For decades, children who are U.S. citizens living in Palomas, Mexico, have made a daily trek across the U.S. border to reach schools in Deming and Columbus, N.M., and a quality education.
Teachers of the Year Head to the Border
In February, a network of Teachers of the Year, appalled by the conditions of immigrant children held in government detention centers nationwide, gathered at the U.S. border to conduct a teach-in and to call for the end of the separation of families.
Why We Stay
During last summer’s NEA Representative Assembly, attendees were asked to submit a story idea to NEA Today. Thinking about all of the headlines about why teachers leave the profession, Dallas-area elementary school teacher Michelle Usher suggested we tell the stories of teachers who decide to stay in the classroom.
Pivot to Spring
In 2012, Nancy Burke, a paraeducator at Haverhill High School in Massachusetts, started a small school garden for special needs students. Today, her teaching tool has blossomed to include raised vegetable beds, an orchard, bushes, an outdoor science center, and a watering system.
A Matter of Priorities
In 2017, public schools lost at least $1.8 billion to corporate subsidies. Of that amount, $1.6 billion was lost by school districts in just 10 states. There’s a better way.
Like Arms Wrapped Around a Family
How community schools remove barriers to learning that face families living in poverty.
Someone Has Your Back
One was inspired by the #RedForEd movement, another wanted to hone leadership skills, and a third needed collegial support. Members explain why they joined NEA.
First and Foremost
'When We Fight, We Win': UTLA Strike Ends With Historic Agreement
Agreement gives students more librarians, nurses, and counselors while reducing class sizes. "We won this victory through our unity, our action, and our shared sacrifice,” said UTLA president.
The Case for Collaboration
Decades of research support this truth—that when district leaders, unions and associations, parents, and school boards work together, students succeed.
Where Do Teachers Get the Most Respect?
It's not in the United States, according to a new global survey. But signs are everywhere in 2018 that the public believes U.S. educators deserve better.
Epidemic of Youth Use Vaping in Schools
Federal officials call it an “epidemic of youth use,” and estimate that the number of high school students who use e-cigarettes, sometimes called vapes for their telltale plumes of scented vapor, has risen about 75 percent in the past year to about 3 million students, overtaking tobacco products in popularity. Like regular tobacco-filled cigarettes, e-cigarettes work to deliver a jolt of nicotine to the brain. But unlike regular cigarettes, they’re battery powered devices.
Typically, the battery is activated by the user’s puffing, which, in turn, heats and vaporizes liquid chemicals in the cartridge. The user inhales the resulting vapor, which often is flavored. Those flavors are attractive to kids, warns the American Academy of Pediatrics. And, despite industry claims that the e-cigarettes are intended to help adult smokers move to a tar-free product, health advocates say the devices are creating a new generation of nicotine addicts.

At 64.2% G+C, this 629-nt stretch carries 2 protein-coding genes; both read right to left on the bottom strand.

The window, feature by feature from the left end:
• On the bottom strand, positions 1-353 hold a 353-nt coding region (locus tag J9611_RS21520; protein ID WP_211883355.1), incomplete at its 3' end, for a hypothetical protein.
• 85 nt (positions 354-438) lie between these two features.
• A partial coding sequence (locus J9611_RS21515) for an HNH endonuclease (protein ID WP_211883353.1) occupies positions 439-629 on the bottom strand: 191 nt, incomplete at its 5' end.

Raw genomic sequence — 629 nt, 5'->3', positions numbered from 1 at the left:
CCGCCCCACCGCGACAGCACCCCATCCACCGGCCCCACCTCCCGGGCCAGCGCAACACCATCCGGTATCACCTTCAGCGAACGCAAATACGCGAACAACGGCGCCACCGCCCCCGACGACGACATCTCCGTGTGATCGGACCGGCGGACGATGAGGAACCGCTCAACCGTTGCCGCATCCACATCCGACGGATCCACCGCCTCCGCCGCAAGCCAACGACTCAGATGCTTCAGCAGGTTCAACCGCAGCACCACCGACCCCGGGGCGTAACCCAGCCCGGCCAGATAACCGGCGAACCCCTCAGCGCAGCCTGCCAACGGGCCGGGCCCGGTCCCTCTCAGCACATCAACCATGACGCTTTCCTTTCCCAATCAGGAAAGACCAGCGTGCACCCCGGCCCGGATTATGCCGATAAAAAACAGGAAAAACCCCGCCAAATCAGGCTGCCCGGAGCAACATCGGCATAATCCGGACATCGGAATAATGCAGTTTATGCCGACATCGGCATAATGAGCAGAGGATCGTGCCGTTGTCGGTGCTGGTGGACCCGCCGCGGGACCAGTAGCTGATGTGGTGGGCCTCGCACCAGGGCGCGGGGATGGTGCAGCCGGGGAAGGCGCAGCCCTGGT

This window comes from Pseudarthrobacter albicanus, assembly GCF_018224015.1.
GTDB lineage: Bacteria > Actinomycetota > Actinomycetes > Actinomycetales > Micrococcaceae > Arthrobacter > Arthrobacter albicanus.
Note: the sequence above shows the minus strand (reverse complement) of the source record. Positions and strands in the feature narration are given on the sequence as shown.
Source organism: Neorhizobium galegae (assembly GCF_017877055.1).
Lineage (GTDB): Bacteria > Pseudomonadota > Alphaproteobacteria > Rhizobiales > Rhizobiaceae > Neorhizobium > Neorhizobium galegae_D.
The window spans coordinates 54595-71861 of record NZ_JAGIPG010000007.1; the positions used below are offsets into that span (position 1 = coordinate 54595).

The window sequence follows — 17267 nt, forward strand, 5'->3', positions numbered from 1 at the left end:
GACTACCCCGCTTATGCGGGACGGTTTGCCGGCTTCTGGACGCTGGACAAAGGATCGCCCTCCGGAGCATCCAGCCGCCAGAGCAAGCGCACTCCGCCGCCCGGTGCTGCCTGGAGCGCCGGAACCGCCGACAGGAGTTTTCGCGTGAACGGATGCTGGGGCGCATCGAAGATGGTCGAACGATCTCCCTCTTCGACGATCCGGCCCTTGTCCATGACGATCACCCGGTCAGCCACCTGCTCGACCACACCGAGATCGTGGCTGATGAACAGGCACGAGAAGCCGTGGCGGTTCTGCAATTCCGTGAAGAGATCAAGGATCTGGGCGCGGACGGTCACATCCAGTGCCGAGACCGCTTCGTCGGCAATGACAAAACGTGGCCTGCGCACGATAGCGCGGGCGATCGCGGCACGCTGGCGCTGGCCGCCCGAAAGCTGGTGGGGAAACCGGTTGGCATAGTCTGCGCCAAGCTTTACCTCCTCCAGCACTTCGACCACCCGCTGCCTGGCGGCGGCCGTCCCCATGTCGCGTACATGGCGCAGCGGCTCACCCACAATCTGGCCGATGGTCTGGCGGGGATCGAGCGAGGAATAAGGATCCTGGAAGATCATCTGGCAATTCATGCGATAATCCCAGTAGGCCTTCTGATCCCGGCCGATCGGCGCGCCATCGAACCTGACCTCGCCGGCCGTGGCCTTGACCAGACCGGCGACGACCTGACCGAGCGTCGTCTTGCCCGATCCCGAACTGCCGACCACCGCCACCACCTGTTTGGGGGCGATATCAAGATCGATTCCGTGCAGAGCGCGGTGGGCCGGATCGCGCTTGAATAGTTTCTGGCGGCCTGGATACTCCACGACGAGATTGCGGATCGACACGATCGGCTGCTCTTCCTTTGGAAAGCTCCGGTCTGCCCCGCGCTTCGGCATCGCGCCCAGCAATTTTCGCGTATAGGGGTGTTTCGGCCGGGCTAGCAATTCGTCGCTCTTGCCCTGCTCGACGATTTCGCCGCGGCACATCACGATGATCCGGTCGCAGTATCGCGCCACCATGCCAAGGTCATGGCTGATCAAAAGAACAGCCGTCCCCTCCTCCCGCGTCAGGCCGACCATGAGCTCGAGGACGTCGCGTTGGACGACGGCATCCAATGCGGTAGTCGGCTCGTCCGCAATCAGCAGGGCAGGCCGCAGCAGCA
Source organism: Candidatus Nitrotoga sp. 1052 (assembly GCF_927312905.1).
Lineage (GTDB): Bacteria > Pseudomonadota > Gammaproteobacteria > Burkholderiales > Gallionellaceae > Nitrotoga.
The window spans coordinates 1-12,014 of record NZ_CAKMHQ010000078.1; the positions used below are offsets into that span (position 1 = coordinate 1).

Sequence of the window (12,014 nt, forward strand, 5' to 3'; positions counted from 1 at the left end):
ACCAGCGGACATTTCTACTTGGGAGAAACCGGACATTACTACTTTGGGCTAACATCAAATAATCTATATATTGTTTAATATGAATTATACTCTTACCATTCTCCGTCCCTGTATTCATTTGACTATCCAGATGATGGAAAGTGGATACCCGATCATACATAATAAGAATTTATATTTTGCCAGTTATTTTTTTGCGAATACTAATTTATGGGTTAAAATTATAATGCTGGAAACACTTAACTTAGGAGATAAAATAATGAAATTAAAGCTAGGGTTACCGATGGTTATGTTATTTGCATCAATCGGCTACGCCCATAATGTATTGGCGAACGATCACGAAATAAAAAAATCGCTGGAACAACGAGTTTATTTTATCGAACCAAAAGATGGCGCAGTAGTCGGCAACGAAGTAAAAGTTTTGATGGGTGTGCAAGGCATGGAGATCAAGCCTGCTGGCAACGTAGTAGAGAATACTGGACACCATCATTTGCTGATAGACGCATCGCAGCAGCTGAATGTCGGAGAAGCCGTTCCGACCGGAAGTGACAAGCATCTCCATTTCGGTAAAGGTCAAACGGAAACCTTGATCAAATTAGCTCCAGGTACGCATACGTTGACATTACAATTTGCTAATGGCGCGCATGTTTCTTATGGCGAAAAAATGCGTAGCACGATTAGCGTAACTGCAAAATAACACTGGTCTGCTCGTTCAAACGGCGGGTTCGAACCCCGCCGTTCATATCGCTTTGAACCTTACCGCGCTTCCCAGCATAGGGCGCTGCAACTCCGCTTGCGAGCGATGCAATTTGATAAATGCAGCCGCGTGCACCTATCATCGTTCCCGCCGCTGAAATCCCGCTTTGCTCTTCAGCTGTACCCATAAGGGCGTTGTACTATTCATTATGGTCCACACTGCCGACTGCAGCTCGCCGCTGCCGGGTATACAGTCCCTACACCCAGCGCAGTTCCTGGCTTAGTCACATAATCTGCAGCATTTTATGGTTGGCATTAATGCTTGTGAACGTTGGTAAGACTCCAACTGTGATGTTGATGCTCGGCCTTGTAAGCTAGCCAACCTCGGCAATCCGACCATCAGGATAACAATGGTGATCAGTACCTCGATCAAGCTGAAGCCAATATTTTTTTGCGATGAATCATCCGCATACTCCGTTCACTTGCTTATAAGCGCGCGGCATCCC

What Do Public Schools Need? More Money and Strong Unions, Say Millennials
Millennials came out strong on election day. If they stay engaged, it could be great news for public education, a new survey suggests.
Issues and Impact
What if Congress kept its promises to our most vulnerable students?
The Federal government owes billions of dollars to America's public school students.
Seize the Day: Organize!
NEA sits down with with Delaware NEA activist member Tammy Eitner. Eitner, a former paraeducator, led a task force for Education Support Professionals (ESP). She now teaches at North Laurel Elementary School in Laurel, Delaware.
People and Places
‘Surviving a Rural High School Shooting’
After surviving the unthinkable, Irene Barry shared her experience in How to Survive a Rural High School Shooting
More Than Drawing and Coloring: Art (and Art Teachers) Has Power
Maryland educator Allison Richo helps students understand the relevance of art by connecting it with everyday life.
Teaching and Learning
Health & Fitness
Mindfulness 1...2...3: Train your mind to remain in the present moment.
The Transformation of Derek Black
Amazing transformation and shows a very intelligent person. (“How Going to College Helped Derek Black Renounce White Supremacy”) I wonder how things would have played out if he had not gone to that specific college? And why did he or his parents choose that college in the first place? I do not know, but by the accounts I have read, it is a known liberal college. Or is this all explained in the book … I must buy it! —YVETTE
Private School (Non) Advantage
The study showed that when controlling for socioeconomic status, public schools had better educational outcomes than private schools in math. (“Study Upends Conventional Wisdom About Private School Advantage”) Even if you’re low- income, if you want your child to achieve academically, the best option (statisti- cally) is to send them to public school.
Our Crumbling Schools
When it rained, my of!ce was like a rain forest. (“K–12 Public Schools: Our Crum- bling, Critical Infrastructure”) Walls were crumbling and moldy, and sometimes more than an inch of water would ac- cumulate, forcing me to continually move everything to avoid the saturation. Noth- ing was done, even though the adminis- tration said they reported the problem. I was at that school for two years, and was never moved to another space.